Alternative software (and perhaps some hardware juggling) can often resolve problems that interfere with making a USB device bootable.
Plus: Interpreting the results of a deep malware scan, a free tool for alphabetical-order file copying, and another noncompressing backup tool.
When ISO-to-USB drive conversion fails
Reader Bud Lewin ran into an all-too-common snag when trying to create a bootable, USB flash drive. Bud had trouble installing the .iso file for the free Windows Defender Offline (WDO; site) malware tool, but you can have similar difficulties when trying to create any bootable flash device.
- “The offline version of Defender sounds like an elegant solution to malware infestations. However, I encountered the same problem on two different Windows 7 computers and three good, working thumb drives: the software tries to format the thumb drive prior to installing the downloaded software. I then get an error indicating the thumb drive can’t be formatted. At that point, the process halts.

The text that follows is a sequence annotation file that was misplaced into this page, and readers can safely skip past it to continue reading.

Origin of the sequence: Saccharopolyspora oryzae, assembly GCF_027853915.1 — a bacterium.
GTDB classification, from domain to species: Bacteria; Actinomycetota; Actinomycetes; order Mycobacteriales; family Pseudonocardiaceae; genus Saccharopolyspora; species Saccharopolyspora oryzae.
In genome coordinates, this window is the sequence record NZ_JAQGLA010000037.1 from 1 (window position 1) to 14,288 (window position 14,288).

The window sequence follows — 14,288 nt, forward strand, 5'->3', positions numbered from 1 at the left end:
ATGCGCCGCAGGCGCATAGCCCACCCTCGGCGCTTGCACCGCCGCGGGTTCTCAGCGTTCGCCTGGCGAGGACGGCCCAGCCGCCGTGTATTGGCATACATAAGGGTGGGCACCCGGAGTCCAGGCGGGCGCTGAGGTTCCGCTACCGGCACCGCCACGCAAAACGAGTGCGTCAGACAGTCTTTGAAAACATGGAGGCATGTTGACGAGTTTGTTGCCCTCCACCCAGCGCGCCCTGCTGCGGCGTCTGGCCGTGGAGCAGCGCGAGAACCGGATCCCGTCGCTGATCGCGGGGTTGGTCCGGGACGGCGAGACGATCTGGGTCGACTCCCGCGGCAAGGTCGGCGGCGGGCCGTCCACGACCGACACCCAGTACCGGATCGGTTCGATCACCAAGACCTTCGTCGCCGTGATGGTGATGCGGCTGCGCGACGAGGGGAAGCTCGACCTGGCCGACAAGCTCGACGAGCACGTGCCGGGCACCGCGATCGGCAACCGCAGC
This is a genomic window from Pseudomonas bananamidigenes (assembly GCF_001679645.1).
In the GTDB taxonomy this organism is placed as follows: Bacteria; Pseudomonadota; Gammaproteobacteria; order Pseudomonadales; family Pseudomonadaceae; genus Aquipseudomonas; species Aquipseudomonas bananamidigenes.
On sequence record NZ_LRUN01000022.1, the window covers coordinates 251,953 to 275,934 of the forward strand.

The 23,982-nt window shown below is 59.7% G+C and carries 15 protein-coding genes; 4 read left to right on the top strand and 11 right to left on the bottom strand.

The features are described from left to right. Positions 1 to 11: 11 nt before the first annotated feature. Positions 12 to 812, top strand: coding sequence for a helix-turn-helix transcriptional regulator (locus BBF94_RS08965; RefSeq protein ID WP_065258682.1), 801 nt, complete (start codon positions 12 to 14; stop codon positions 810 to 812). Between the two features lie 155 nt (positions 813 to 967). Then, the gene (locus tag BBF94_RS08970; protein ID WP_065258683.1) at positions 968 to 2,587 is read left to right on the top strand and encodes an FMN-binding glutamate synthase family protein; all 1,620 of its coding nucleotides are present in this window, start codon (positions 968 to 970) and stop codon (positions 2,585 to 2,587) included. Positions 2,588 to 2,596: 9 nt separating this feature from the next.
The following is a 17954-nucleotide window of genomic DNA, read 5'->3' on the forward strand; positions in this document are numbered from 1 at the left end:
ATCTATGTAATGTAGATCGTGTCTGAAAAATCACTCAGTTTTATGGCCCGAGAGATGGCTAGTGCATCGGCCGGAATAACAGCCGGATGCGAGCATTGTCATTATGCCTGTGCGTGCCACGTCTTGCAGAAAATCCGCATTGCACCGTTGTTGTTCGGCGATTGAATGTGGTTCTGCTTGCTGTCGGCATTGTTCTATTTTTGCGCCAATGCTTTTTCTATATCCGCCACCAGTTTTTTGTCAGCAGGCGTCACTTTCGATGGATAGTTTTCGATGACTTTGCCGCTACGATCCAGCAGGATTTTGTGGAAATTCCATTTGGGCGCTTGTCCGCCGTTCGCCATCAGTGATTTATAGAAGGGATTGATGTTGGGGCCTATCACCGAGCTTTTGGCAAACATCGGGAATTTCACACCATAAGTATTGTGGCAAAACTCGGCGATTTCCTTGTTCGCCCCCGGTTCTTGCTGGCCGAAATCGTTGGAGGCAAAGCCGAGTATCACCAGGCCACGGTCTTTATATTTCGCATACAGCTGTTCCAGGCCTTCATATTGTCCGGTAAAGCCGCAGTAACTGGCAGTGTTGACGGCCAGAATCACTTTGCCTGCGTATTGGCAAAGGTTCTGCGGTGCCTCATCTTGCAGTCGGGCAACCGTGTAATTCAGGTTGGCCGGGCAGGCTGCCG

What do you think is the problem? (The thumb drives format fine when using Windows File Manager.)”
In theory, you can create a bootable USB flash drive from almost any .iso file designed for bootable floppies, CDs, or DVDs.
But in practice, USB ports, cables, drives, and software are highly variable in build quality — and in how well they adhere to standards. This can lead to unexpected outcomes and lots of frustration.